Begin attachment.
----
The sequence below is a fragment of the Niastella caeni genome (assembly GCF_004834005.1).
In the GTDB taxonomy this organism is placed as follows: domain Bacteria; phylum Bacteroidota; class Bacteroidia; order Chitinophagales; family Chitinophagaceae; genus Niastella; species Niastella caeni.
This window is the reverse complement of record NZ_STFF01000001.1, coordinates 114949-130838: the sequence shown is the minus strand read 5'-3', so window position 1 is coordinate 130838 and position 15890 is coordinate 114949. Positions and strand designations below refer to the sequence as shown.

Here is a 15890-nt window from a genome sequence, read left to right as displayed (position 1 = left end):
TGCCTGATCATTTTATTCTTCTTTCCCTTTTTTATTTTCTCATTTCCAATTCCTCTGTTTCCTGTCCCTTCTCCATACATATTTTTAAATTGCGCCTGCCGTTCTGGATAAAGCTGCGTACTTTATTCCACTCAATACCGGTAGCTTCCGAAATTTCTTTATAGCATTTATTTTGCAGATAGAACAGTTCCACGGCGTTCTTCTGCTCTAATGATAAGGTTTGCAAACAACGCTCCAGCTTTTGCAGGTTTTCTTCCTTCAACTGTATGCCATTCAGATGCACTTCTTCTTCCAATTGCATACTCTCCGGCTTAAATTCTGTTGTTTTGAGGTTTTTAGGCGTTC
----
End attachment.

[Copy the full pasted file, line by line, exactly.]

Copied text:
The sequence below is a fragment of the Niastella caeni genome (assembly GCF_004834005.1).
In the GTDB taxonomy this organism is placed as follows: domain Bacteria; phylum Bacteroidota; class Bacteroidia; order Chitinophagales; family Chitinophagaceae; genus Niastella; species Niastella caeni.
This window is the reverse complement of record NZ_STFF01000001.1, coordinates 114949-130838: the sequence shown is the minus strand read 5'-3', so window position 1 is coordinate 130838 and position 15890 is coordinate 114949. Positions and strand designations below refer to the sequence as shown.

Here is a 15890-nt window from a genome sequence, read left to right as displayed (position 1 = left end):
TGCCTGATCATTTTATTCTTCTTTCCCTTTTTTATTTTCTCATTTCCAATTCCTCTGTTTCCTGTCCCTTCTCCATACATATTTTTAAATTGCGCCTGCCGTTCTGGATAAAGCTGCGTACTTTATTCCACTCAATACCGGTAGCTTCCGAAATTTCTTTATAGCATTTATTTTGCAGATAGAACAGTTCCACGGCGTTCTTCTGCTCTAATGATAAGGTTTGCAAACAACGCTCCAGCTTTTGCAGGTTTTCTTCCTTCAACTGTATGCCATTCAGATGCACTTCTTCTTCCAATTGCATACTCTCCGGCTTAAATTCTGTTGTTTTGAGGTTTTTAGGCGTTC